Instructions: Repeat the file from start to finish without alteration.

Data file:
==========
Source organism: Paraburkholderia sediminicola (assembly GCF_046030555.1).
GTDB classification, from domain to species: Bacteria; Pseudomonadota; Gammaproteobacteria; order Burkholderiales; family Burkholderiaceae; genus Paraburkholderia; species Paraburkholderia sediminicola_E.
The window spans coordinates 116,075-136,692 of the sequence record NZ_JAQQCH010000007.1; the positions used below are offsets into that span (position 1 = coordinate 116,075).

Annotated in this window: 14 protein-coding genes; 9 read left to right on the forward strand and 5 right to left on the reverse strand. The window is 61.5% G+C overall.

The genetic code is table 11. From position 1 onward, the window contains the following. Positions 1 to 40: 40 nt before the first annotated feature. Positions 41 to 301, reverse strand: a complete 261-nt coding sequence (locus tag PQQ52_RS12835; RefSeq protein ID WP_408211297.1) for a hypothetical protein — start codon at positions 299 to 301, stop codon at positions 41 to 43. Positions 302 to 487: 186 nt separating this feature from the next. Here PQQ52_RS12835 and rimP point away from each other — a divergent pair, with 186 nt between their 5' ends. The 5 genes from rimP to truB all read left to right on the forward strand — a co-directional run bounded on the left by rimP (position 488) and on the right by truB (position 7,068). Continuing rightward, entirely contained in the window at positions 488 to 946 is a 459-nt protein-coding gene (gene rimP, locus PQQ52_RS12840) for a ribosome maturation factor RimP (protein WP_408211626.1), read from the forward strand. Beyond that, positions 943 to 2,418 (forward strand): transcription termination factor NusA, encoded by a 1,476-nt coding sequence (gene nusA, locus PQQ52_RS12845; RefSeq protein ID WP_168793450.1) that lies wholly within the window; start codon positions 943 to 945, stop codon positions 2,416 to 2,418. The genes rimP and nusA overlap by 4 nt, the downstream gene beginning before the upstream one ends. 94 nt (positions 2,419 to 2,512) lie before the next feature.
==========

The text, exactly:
Source organism: Paraburkholderia sediminicola (assembly GCF_046030555.1).
GTDB classification, from domain to species: Bacteria; Pseudomonadota; Gammaproteobacteria; order Burkholderiales; family Burkholderiaceae; genus Paraburkholderia; species Paraburkholderia sediminicola_E.
The window spans coordinates 116,075-136,692 of the sequence record NZ_JAQQCH010000007.1; the positions used below are offsets into that span (position 1 = coordinate 116,075).

Annotated in this window: 14 protein-coding genes; 9 read left to right on the forward strand and 5 right to left on the reverse strand. The window is 61.5% G+C overall.

The genetic code is table 11. From position 1 onward, the window contains the following. Positions 1 to 40: 40 nt before the first annotated feature. Positions 41 to 301, reverse strand: a complete 261-nt coding sequence (locus tag PQQ52_RS12835; RefSeq protein ID WP_408211297.1) for a hypothetical protein — start codon at positions 299 to 301, stop codon at positions 41 to 43. Positions 302 to 487: 186 nt separating this feature from the next. Here PQQ52_RS12835 and rimP point away from each other — a divergent pair, with 186 nt between their 5' ends. The 5 genes from rimP to truB all read left to right on the forward strand — a co-directional run bounded on the left by rimP (position 488) and on the right by truB (position 7,068). Continuing rightward, entirely contained in the window at positions 488 to 946 is a 459-nt protein-coding gene (gene rimP, locus PQQ52_RS12840) for a ribosome maturation factor RimP (protein WP_408211626.1), read from the forward strand. Beyond that, positions 943 to 2,418 (forward strand): transcription termination factor NusA, encoded by a 1,476-nt coding sequence (gene nusA, locus PQQ52_RS12845; RefSeq protein ID WP_168793450.1) that lies wholly within the window; start codon positions 943 to 945, stop codon positions 2,416 to 2,418. The genes rimP and nusA overlap by 4 nt, the downstream gene beginning before the upstream one ends. 94 nt (positions 2,419 to 2,512) lie before the next feature.